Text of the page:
Aerobic exercise improves blood circulation, lowers LDL cholesterol, and promotes efficient use of insulin in your body. Strength training improves insulin sensitivity in tissue and joint health, and leads to the building of what is called “core strength,” strengthening the body to resist illness and to mend from injury. The National Institutes of Health, Health Canada, and the American Diabetes Association are unanimous in advising 20 minute to 30 minute workouts of moderate intensity at least five times a week, stepped up to vigorous intensity at least two of those days, health permitting.
Jarring exercises often are avoided by older persons who’ve begun to feel bone or joint degeneration; these include running. racquet sports, and contact sports. For those experiencing neuropathy, continuous exertion in cold weather is also not advised. And while exercise has been shown to forestall cardiovascular complications, one experiencing these complications should be cautious in engaging in exercise that taxes the pulmonary system. So what about rowing for a low-impact aerobic and resistance training exercise?
Rowing has a long history of being a sport for people with diabetes. Sir Steve Redgrave, five-time U.K. Olympic gold medal oarsman, won his Sydney gold three years after being diagnosed with Type 2 diabetes. Canadian Chris Jarvis, who rowed for Northeastern in Boston, and has Type 1 diabetes, competed in the Canadian National Crew in Athens in 2004, and then won a gold at the 2007 Pan American Games. A community of rowers, some who’ve never climbed into a shell, has coalesced around the notion that rowing may well be the perfect exercise and ideal for diabetic health.
A short drive south from Type2Nation’s office is the Charles River, dividing Boston from Cambridge. Since 1965, this river has been home of the Head of the Charles Regatta. The HOCR is now the biggest multiple-class rowing event in the world. In 2015, 11,000 rowers representing 778 clubs, schools, or national athletic teams signed up to compete in 55 events over two days.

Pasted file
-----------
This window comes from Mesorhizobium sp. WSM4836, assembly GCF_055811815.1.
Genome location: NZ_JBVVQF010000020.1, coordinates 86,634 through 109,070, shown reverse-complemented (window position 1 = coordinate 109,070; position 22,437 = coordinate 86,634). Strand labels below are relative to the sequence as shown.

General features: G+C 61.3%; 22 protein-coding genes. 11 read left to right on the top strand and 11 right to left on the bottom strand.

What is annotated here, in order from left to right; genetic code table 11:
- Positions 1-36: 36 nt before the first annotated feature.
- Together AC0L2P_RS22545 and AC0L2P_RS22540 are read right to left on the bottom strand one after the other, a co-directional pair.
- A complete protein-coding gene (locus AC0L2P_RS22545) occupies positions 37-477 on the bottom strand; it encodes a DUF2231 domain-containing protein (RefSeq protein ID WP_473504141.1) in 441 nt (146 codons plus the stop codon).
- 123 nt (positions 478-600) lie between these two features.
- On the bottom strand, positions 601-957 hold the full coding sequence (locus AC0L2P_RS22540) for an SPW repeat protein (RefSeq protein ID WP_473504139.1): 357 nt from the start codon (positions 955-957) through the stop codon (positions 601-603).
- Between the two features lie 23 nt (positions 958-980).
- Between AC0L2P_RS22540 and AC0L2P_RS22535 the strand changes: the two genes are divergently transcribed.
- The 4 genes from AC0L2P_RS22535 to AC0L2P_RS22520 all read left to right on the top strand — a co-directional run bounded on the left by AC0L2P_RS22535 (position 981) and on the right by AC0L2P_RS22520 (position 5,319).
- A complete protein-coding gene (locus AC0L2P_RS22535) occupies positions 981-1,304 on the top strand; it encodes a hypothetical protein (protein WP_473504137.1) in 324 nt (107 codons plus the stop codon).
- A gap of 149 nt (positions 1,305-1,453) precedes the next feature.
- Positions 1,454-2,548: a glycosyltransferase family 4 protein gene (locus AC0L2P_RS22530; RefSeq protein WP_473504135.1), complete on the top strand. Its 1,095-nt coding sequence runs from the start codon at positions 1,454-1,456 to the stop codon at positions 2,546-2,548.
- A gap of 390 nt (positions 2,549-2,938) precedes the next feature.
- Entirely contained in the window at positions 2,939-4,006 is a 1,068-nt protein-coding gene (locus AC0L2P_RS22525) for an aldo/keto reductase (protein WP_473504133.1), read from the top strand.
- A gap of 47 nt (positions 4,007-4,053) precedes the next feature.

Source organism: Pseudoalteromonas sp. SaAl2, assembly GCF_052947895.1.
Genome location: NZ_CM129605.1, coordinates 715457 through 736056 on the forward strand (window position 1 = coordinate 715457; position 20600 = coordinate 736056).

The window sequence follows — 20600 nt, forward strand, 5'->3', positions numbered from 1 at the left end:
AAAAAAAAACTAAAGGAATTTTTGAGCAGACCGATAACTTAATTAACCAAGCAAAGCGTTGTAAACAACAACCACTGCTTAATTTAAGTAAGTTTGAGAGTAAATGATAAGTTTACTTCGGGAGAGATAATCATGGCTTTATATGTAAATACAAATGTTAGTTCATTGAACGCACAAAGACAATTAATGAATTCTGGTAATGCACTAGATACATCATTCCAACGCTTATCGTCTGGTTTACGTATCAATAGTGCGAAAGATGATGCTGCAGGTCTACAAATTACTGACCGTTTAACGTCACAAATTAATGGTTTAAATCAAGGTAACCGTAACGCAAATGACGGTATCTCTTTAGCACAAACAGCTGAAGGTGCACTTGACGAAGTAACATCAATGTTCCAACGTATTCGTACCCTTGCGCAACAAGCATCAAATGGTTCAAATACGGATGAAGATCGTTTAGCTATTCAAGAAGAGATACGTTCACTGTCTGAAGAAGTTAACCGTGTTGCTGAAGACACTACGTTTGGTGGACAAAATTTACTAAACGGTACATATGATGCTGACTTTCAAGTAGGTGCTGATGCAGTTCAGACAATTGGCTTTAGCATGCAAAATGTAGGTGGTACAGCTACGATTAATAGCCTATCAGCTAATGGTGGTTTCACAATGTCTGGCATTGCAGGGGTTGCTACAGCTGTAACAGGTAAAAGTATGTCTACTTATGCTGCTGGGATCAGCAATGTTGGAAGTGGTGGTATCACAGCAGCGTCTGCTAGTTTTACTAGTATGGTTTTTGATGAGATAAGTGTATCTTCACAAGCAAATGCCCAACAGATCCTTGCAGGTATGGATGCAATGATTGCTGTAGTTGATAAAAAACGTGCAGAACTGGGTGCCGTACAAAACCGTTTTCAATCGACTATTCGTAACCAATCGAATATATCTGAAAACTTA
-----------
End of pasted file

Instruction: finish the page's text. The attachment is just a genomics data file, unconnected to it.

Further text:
This is where I met Judy Geer, who, with her husband and brother in-law, helped found Concept2 (C2), a maker of oars and indoor rowing and nordic skiing equipment. Their carbon fiber oars are now in the hands of the world’s top rowers, who also use their rowing ergometers to maintain their competitive edge.
Judy’s husband, Dick Dreissigacker, is an engineer who rowed and coached college crew and rowed in the Munich Olympics in 1972; he got his brother Pete interested in the sport when they were in graduate school at Stanford. The brothers were training for the trials for the 1976 Montreal Games when they made their prototype oars, molding the resin in the oven in their apartment. Judy rowed in college, and on the 1976 and 1984 Olympic crews. Judy and Dick’s daughter Hannah is a 2014 Olympic biathlete. The family is behind the Craftsbury Outdoor Center, where there are rowing, running, and cross-country skiing camps.
The current incarnation of the C2 rowing ergometer employs an enclosed chain-driven turbo fan to present the resistance needed for strength training and an aerobic workout. The power for the rowing stroke comes from muscles of the back, shoulders, and arms, and, via a sliding roller seat, the legs. C2’s rowing ergometers are equipped with an electronic keypad display that allows a rower to record not only calories burned and energy applied, but to simulate speed through the water. A standard race distance, like the 2,000-meter straight line international course for sprint or side-by-side regattas, can be keyed in, as well as any variety of longer distances, such as the three-mile winding Head of the Charles course.
Geer says C2 has many fans who have diabetes.
“We have the testimonials from customers back at home who’ve lost pounds and gotten their blood sugar and bad cholesterol numbers down or reduced their meds,” says Geer.
Indoor rowers have written to the company with sentiments like, “My endocrinologist has reduced my insulin dosage twice in the past year”, “I’ve lost a little over 20 pounds,” and “I try to row 5,000 meters daily … rowing has helped me lose 35 pounds, get off blood pressure medication, and drop my blood sugar readings 30-40 points.”
This author, who has not been paid in any way to endorse C2, can also provide proof that indoor rowing works. Before ergometer rowing, I was at 220 pounds; after a year and a half, I’m leveling off at 183-186 pounds. My 17 ½-inch neck shirts have room for three fingers, and, fortunately, my dry cleaner employs a tailor who has sewn suspender buttons in four pair of pants for me.
Rowing is a calming, meditative act, well-suited to prepare for or decompress from a rough day, including, perhaps, a day when your doctor discusses your lab results with you. It might be worth a try, with C2 or another brand, if you are looking for a non-jarring exercise you can do year-round.
Please consult with a medical professional before making any change in your exercise level or diet.